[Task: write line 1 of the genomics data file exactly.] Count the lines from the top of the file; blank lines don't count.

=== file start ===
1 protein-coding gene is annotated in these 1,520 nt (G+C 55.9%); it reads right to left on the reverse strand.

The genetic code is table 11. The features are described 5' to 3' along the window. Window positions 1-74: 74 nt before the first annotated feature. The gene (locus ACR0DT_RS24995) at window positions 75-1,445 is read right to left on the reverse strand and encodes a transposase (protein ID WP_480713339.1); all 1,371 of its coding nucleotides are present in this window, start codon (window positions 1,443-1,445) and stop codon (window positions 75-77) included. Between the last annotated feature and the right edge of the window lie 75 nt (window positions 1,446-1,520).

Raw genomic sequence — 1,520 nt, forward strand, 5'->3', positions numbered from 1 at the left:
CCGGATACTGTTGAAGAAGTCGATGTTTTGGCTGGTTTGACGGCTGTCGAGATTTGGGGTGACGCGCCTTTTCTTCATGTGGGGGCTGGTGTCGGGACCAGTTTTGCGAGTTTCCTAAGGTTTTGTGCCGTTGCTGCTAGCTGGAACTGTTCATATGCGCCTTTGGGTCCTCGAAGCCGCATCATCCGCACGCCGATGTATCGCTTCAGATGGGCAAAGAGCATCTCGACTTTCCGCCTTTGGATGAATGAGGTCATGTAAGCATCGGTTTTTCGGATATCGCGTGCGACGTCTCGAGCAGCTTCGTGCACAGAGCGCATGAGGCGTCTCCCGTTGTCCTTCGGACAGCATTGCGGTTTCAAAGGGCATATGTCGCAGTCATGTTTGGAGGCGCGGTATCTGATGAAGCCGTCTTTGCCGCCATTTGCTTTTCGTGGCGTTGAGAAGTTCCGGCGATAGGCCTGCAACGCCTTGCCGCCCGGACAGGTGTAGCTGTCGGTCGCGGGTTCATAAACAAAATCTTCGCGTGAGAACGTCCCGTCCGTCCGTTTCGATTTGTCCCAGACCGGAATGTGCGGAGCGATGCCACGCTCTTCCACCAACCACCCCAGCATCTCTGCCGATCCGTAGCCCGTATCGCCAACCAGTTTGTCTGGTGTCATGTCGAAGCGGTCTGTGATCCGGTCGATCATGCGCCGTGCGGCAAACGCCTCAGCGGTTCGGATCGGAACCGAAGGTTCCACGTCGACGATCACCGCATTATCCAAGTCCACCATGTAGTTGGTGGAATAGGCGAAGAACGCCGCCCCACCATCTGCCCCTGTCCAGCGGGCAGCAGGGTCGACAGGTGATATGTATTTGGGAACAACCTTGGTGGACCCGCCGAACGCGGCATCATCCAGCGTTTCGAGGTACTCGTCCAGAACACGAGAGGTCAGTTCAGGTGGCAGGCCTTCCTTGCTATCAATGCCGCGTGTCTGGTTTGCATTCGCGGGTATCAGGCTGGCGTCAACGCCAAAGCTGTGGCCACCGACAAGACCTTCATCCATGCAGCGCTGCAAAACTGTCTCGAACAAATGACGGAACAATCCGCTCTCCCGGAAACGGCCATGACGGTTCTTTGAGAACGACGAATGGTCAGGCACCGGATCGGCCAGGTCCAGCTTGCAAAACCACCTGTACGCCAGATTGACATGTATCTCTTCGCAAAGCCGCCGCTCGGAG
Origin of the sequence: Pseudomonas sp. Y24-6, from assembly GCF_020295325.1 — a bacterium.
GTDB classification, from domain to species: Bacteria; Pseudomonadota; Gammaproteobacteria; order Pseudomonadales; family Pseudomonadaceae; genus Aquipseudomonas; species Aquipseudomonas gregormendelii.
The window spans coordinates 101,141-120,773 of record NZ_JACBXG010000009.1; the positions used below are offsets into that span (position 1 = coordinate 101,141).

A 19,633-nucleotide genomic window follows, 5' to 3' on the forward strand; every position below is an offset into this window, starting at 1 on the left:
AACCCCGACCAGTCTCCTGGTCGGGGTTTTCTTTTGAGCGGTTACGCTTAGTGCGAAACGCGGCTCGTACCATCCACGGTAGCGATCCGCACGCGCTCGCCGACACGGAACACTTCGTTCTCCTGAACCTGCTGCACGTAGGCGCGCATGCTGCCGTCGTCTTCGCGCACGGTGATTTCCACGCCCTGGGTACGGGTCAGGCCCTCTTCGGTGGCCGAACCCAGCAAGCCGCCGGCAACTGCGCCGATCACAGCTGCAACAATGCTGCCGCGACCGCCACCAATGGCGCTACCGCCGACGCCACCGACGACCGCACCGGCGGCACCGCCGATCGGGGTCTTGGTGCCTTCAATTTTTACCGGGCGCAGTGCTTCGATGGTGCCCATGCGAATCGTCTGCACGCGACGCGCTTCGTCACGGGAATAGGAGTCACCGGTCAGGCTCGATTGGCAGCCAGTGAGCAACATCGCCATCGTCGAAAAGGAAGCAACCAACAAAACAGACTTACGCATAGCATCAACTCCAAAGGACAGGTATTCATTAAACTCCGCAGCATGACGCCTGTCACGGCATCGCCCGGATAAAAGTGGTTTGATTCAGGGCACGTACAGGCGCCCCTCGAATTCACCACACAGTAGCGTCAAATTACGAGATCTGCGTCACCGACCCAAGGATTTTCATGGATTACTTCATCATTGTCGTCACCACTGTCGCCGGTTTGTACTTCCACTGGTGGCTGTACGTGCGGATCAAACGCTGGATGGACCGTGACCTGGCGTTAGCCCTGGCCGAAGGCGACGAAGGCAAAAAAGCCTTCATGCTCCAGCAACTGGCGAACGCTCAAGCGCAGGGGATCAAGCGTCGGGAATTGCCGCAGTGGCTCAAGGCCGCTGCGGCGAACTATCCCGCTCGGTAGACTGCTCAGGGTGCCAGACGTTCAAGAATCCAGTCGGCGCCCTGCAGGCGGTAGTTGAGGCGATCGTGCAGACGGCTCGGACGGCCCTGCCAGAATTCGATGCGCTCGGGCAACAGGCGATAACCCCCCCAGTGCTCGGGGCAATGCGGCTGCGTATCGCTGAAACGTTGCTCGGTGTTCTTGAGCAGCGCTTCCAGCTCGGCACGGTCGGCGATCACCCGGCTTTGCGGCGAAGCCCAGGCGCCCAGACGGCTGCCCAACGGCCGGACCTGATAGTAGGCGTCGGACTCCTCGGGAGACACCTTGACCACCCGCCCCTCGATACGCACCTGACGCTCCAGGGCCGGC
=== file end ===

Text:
1 protein-coding gene is annotated in these 1,520 nt (G+C 55.9%); it reads right to left on the reverse strand.